Or something with furigana, so at least looking up words manually is less painful.
The ABBC and BBC usually have a crowdsourced vocab list, so I find vocab doesn’t have to be as much of an issue. It’s usually grammar and colloquialisms, contractions and other funny business they don’t teach you in the textbooks. The Kitty/Doggy Detectives books are also a good way to start, because they don’t contain too much funny business and there is a lot of discussion about grammar in the threads. We’re starting the next book soon
I just found this thread and there is one reading resource I know about that I don’t see here. I’d add it myself but I’m on mobile atm and I don’t want to accidentally mess up everything. The resource is https://yomou.syosetu.com/ It’s a site similar to Wattpad, ao3, etc. If you don’t know what they are, basically it’s a place where Japanese users can submit their own stories and others can read them absolutely for free. Since these aren’t like official publications or anything I wouldn’t expect the best or most professional quality, but they seem good from what I’ve seen so far especially if you’re strapped for cash
Oh wow I didn’t know that. That’s pretty cool. Yeah I didn’t mean to imply they were all bad or there were no great ones, but that many of them can be rather hit or miss
reminds me of this
That’s just Sturgeon’s Law, ya know?
The bar is lower for self publishing
Lower than ten percent? That’s a bit pessimistic of you.
What books/literature do you suggest for Level 5’s like myself?
Want to start reading now
Ooh, this is a great suggestion, thank you! (Hope you’re doing well btw )
Like most people have said though it will be difficult at the start so just push through
Any recommendations for additional resources like Reajer (online) and the parallel text collection Breaking into Japanese Literature? Both are on my radar but haven’t started them yet!
I’m more interested in reading “authentic,” unabridged short stories and selections from Japanese literature, even if there is dated vocabulary and I need to rely on an accompanying commentary text to get through. My background in Classical Latin has me attuned to this kind of methodical reading.
I’m currently making my way through the parallel text Japanese Stories for Language Learners and have found the first (abridged) stories to be very manageable at my current level. But I think I’m not quite ready for something like the Penguin Parallel Text, for instance.
Not sure if there are multiple but my girlfriends mom got me this/one of these books for christmas. It’s great and the stories are great but the language is full on, I got through the first couple of pages on the Japanese side but I don’t see myself comfortable reading the Japanese side of that book for a very long time.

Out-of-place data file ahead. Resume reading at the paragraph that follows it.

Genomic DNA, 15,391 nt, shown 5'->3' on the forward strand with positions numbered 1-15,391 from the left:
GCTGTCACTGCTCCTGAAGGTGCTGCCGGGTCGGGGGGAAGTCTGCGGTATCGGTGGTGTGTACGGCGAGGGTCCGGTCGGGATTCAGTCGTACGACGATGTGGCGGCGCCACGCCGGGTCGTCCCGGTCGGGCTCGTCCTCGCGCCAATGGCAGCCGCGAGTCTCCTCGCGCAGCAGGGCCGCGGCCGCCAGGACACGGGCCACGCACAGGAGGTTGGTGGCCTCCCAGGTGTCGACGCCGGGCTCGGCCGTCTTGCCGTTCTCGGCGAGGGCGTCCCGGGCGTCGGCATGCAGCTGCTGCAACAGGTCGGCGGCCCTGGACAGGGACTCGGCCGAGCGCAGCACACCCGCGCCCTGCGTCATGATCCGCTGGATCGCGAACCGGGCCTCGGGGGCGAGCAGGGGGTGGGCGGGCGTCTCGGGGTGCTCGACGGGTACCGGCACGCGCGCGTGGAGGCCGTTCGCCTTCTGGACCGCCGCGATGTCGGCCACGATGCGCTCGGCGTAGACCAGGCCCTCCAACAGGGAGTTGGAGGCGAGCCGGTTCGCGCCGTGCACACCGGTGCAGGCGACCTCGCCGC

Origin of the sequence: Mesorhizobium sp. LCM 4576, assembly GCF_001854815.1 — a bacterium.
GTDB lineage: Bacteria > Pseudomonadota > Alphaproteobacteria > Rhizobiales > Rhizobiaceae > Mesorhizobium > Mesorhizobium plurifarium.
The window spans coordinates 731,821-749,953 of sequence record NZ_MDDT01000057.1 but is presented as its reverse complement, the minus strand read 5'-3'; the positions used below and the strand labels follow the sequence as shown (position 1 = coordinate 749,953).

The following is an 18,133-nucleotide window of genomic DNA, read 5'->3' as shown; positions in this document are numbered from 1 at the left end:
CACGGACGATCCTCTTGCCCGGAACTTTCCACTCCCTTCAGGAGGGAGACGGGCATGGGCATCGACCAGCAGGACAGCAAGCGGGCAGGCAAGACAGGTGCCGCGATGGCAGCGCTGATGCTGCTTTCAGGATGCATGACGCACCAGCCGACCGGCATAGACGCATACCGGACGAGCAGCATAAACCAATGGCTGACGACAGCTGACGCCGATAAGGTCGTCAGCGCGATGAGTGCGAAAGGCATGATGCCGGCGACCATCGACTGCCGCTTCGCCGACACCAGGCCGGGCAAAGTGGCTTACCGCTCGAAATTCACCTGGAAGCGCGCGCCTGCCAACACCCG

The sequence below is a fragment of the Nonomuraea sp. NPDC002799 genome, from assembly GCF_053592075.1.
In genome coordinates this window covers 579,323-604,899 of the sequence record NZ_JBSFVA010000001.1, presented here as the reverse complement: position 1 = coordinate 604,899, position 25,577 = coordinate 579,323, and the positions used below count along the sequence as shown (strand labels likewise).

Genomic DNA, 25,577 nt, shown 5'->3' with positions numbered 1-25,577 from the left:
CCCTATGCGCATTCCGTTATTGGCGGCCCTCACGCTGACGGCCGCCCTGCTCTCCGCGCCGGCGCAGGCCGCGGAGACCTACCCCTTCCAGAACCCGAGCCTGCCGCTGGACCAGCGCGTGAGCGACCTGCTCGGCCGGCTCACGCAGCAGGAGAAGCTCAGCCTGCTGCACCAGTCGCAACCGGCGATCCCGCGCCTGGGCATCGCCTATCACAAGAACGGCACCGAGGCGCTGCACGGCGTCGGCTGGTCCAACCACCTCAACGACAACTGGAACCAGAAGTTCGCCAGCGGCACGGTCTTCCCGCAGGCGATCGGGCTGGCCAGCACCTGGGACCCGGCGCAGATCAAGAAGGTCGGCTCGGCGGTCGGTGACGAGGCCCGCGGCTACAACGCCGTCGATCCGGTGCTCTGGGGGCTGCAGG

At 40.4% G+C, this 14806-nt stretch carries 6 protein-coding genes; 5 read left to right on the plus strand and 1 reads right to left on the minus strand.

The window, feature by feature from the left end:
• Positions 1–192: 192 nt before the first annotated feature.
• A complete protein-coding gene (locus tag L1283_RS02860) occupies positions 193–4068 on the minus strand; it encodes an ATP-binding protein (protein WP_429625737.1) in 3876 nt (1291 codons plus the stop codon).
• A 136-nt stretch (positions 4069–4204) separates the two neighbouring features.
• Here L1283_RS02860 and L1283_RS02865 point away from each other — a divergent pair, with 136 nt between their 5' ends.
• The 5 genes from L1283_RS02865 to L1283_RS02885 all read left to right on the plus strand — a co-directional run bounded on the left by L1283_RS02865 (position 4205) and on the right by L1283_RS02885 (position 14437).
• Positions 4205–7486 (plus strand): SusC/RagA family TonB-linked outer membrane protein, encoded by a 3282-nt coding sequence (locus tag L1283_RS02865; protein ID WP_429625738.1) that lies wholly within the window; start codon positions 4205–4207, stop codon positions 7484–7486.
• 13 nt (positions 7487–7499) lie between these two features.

Cool book though.
The Satori reader looks wonderful! The format looks perfect for my way of learning. Thanks for the links
Around which level should I start reading books? I have read some posts but each one says different answers. Some say to start reading from 10 onwards, while others say whenever you think you are ready. I am very confused.
I think the official WaniKani guide suggests you start reading from level 10 onwards, but I doubt you’ll find many users recommending the same.
Or at least, I think most people would agree that your WaniKani level really isn’t the determining factor for when you should start reading. If you’ve started from scratch and learnt a decent amount of grammar alongside WaniKani as you go, sure, level 10 might be a good estimate.
But basically your grammar and - to a lesser extent - vocabulary knowledge is what will actually determine when you can/should start reading. It’s very easy to look up words if they have furigana, but sentences can be impossible to decipher if you don’t understand enough of the grammar to get going.
Thankyou for your advice. Sounds sensible.
For parallel texts, I would also recommend “Once Upon a Time in Japan” from the Kodansha Bilingual book series (it doesn’t include word lists like “Japanese Stories for Language Learners” but does have furigana, and most of the vocabulary is easier). The others in that series are mostly Q&A type books which I find less fun to read.
I also like the site https://www.satorireader.com/, though it’s more interactive (you have to hover over words or phrases to look up the meaning) and I think only some of it is free (I’m new to the site so someone else probably knows more).
For a more advanced read, if you don’t mind short readings based on news articles, I also recommend “新聞で学ぶ日本語 Nihongo Through Newspaper Articles” which has excerpts/summaries of real news articles along with vocabulary lists. If you can get a copy with the CD, the CD also has TV/radio-broadcast style records that present the same information so it’s also good listening practice. The book is (in my opinion) overpriced on Amazon right now, so maybe try to get it used if you’re interested.
I don’t think I mentioned it in this thread but the “Easy Japanese News” (Todai) app is also decent and available for both iOS and Android